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New Laws Make It More Cost-Effective to Go Green

New Laws Make It More Cost-Effective to Go Green

In case you haven’t been paying attention to headlines about what’s going on in Congress, there is this little thing called the “Inflation Reduction Act” that recently passed both houses of Congress and was signed into law — evidently to the surprise of politicians on both sides of the aisle. While it may contain items that don’t benefit or even agree with everyone, it does contain good news for homeowners who have already made or are about to make energy-efficient improvements to their homes.

The new law includes about $900 billion in spending and tax cuts, with $369 billion to fight climate change and fund green energy projects, including home upgrades, according to Realtor’s Kathleen Willcox. “For homeowners, this means that going green at home can be as much about saving green as it is about saving the planet,” she says.

With climate threats increasingly looming large, many homeowners are looking to perform some critical home projects, but materials costs have become prohibitive. The tax incentives contained in the new legislation, however, can help homeowners with the types of home improvement tasks that support energy savings and environmentally sustainable homeownership. “The act delivers savings on both large and small-ticket green home improvements,” says Willcox, who adds that the new legislation is set to provide $1.6 billion in potential tax savings for homeowners in 2023 alone, up from $253 million in existing credits in 2022. It delivers a 30% federal tax break for rooftop solar installations for 10 years, for one example, but also provides savings of up to 30% on other household amenities, like heat pumps. And there are several other smaller-scale improvements that homeowners can finance through the program as well.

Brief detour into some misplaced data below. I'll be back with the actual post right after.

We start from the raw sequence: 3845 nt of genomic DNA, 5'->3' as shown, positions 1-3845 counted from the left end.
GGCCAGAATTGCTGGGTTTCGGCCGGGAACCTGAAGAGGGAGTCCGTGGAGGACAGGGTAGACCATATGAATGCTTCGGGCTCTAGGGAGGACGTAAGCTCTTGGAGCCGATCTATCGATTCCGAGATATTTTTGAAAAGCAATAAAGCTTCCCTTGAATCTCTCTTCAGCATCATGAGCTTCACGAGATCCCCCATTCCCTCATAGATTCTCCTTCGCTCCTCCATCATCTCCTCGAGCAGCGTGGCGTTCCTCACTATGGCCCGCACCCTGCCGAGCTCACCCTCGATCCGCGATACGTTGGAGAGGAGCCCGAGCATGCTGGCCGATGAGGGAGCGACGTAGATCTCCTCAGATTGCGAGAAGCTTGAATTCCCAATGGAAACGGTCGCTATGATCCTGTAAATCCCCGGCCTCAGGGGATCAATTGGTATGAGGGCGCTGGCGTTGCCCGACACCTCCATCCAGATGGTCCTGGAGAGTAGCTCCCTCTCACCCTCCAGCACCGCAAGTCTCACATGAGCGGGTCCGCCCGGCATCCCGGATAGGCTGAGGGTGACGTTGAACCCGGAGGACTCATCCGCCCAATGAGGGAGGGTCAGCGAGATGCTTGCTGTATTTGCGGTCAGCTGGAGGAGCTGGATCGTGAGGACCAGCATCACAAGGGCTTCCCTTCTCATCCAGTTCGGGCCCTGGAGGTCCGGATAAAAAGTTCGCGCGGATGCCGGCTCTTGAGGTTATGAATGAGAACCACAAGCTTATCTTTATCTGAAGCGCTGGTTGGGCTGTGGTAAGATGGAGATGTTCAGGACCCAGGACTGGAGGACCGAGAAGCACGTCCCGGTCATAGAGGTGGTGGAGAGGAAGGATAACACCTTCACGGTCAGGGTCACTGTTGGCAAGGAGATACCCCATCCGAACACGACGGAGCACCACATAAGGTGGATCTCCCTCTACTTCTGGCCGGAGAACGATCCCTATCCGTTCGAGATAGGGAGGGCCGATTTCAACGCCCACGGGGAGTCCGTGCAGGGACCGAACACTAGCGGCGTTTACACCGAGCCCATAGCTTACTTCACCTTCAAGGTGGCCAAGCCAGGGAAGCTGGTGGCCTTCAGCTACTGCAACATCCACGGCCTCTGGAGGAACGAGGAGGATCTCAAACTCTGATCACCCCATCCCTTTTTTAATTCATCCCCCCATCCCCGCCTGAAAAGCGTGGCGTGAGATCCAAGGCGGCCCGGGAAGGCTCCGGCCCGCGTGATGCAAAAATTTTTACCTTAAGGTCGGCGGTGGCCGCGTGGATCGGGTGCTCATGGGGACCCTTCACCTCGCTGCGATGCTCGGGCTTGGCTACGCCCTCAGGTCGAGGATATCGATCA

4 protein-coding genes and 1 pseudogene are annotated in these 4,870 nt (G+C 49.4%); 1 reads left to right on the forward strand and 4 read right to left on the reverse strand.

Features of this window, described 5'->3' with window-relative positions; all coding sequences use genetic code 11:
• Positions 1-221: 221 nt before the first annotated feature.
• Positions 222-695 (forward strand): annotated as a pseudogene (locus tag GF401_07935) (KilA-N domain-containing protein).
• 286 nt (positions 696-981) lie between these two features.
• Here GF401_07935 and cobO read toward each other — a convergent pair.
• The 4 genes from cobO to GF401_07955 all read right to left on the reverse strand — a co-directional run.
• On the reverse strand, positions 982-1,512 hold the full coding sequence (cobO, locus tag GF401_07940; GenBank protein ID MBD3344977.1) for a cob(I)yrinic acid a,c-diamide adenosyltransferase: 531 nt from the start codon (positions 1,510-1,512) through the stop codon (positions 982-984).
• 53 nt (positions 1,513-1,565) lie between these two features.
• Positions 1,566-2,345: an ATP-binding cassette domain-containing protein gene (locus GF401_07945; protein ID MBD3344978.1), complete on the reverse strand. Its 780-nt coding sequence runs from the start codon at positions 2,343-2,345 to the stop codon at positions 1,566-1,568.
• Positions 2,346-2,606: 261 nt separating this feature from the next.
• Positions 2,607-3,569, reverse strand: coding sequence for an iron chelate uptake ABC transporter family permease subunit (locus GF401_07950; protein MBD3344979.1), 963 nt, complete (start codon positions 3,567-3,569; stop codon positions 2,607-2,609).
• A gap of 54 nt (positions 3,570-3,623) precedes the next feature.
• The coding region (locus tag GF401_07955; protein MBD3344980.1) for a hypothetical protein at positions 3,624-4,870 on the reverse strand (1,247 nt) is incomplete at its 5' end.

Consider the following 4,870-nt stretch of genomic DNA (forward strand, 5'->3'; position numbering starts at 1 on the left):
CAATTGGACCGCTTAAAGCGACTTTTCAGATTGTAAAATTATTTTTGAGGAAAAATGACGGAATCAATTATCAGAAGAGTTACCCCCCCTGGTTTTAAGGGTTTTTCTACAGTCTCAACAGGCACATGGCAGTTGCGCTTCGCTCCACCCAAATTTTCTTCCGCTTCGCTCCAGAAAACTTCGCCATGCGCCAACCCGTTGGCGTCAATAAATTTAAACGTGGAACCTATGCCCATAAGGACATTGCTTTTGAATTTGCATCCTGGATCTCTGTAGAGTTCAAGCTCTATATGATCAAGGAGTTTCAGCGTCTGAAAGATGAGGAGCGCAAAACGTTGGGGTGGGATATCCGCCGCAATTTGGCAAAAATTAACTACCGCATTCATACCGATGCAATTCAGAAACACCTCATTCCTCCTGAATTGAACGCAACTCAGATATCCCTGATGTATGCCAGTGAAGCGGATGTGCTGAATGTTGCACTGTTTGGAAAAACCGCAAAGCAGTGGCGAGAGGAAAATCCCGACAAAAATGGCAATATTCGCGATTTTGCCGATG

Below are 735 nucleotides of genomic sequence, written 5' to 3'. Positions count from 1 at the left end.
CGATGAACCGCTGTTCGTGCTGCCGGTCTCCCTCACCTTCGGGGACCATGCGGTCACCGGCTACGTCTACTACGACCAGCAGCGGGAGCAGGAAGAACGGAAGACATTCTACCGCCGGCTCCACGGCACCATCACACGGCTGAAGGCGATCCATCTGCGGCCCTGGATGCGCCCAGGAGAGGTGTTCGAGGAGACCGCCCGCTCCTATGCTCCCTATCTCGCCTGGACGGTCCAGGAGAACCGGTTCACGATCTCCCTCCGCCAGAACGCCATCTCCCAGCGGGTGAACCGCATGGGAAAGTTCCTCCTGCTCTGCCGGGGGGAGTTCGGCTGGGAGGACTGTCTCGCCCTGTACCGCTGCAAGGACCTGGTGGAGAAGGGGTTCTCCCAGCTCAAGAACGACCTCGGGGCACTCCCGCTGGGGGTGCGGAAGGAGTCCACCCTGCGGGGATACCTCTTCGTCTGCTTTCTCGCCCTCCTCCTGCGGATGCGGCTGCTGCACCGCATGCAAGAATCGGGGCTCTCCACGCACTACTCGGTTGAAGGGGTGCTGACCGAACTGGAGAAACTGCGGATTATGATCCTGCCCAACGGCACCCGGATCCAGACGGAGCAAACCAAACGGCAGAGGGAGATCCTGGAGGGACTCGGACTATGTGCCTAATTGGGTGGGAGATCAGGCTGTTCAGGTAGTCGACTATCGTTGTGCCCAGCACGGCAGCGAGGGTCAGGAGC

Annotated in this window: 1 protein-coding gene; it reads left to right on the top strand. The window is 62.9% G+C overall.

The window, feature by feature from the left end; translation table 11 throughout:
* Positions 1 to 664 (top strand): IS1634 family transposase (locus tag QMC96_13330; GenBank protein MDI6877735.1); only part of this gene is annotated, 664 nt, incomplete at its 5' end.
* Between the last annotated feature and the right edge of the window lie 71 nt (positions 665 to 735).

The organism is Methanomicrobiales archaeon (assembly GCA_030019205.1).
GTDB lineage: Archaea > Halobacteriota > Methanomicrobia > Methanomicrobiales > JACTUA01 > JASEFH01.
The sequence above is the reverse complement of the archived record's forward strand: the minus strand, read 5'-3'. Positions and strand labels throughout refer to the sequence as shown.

Those who purchase an Energy Star single-family new home can receive $2,500 in tax credit, while those buying a home that meets the Department of Energy’s Zero Energy Ready Homes program requirements can gain a whopping $5,000 in tax credit. “The act also allows up to $840 to offset the cost of heat-pump clothes dryers or electric stoves, up to $4,000 for electrical panel upgrades to support new appliances, up to $1,600 for insulation and sealing costs, and more,” says Willcox. The result of some of these changes can be ultimately realized in lower energy costs due to increased efficiencies, which will place a reduced strain on power grids and reduce carbon emissions.

What does it have to do with inflation reduction? “The act essentially rewards responsible consumer behavior and incentivizes homeowners who may be feeling the pinch of inflation,” says Willcox. “While it is partly an extension of the Nonbusiness Energy Property Credit, which expired in 2021, it does more.” She goes on to explain how now, in addition to allowing homeowners to claim up to $1,200 a year or 30% of the total cost of eco upgrades at tax time, it also pledges up to $14,000 in rebates for energy-efficient updates. In other words, it’s an invest-more-save-more proposition for homeowners who are looking to add on environmentally friendly and energy-efficient home improvements and equipment, perhaps a nice nod of savings approval for homeowners who are definitely feeling the brunt of rising and unstable prices.

The other surprising element contained in the bill is specifically targeted at home renovations — a rarity in federal bills, according to Willcox. “If you have the cash to front the expenditure on big-ticket items, knowing that you’ll be up for a rebate, then you’ll get more bang for your buck,” she says, citing how the bill has a max rebate of $14,000 per household. This can help homeowners earn a tax rebate for replacing an HVAC system, re-insulating their home, upgrading electrical panels, installing a heat-pump water heater, or installing solar panels on their roofs.

Throw in energy-saving upgrades like replacing old, inefficient windows and exterior doors and upgrading to major appliances that meet Energy Star or International Energy Conservation Code standards, and it feels like a win-win for homeowners.

Realtor, TBWS

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